Out of roughly 150 countries studied, only three -- Austria, Germany and the Netherlands -- currently provide their citizens with all 11 items on the list. An additional seven -- Australia, Belgium, Denmark, Finland, France, Japan and Sweden -- offer 10 out of 11. The United States achieves nine, as does Canada.
But none of them is close to doing so sustainably. Indeed, none of them meets more than two of the seven requirements set out for environmental sustainability.
The United States doesn't meet any of them -- and misses some "by a wide margin," O'Neill said. America's per-capita CO2 emissions are 13 times higher than the sustainable level, its phosphorus use is eight times higher and its nitrogen use is seven times higher. As if that's not bad enough, its ecological and material footprints are both four times above sustainable levels.
At the other end of the spectrum are 35 countries where life is pretty miserable. Of the 11 necessities for a good life, these countries provided either none or just one.
In general, the more social benefits available in a country, the more likely that country is living beyond its environmental means. The reverse is true as well -- countries that operate sustainably tend to offer fewer social benefits.
Perhaps the country that strikes the best balance is Vietnam, the researchers said. Though it meets only six of 11 social goals, it meets every sustainability goal but one. Vietnam's sole environmental transgression is that it emits too much carbon dioxide to keep the planet from warming by more than 2 degrees Celsius, the goal set forth in the Paris Agreement.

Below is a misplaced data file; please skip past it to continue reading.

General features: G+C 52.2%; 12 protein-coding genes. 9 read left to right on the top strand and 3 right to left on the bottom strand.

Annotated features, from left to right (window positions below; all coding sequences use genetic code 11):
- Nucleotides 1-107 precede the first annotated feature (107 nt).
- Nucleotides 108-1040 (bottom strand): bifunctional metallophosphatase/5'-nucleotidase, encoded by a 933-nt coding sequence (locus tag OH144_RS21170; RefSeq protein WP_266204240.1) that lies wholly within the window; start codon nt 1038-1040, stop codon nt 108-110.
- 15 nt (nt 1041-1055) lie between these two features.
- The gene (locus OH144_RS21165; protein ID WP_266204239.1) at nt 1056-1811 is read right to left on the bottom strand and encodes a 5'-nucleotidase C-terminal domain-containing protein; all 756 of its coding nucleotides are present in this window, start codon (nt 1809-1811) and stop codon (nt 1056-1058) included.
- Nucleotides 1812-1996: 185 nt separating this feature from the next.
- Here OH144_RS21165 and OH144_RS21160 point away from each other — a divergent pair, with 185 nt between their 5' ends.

By the same measures, the country with the worst balance is Swaziland. This nation is as environmentally unsustainable as China, South Korea and the United Kingdom, missing five out of seven goals. And yet, despite using so many natural resources, it fails to give its citizens even one of the 11 necessary components of a good life, the researchers found.
All around the world, countries are doing a pretty poor job of living sustainably. Two-thirds of them emit too much CO2, and more than half use too much nitrogen and phosphorus. In addition, 56 percent of countries are using their land in an unsustainable way.
Only 16 countries in the analysis met all seven environmental goals.
Although the overall picture may look grim, the researchers saw some hopeful signs. For example, there were a few countries that managed to score well for education and life satisfaction while keeping their CO2 emissions way below the global median level (that is, the point at which half the countries were emitting more and half were emitting less).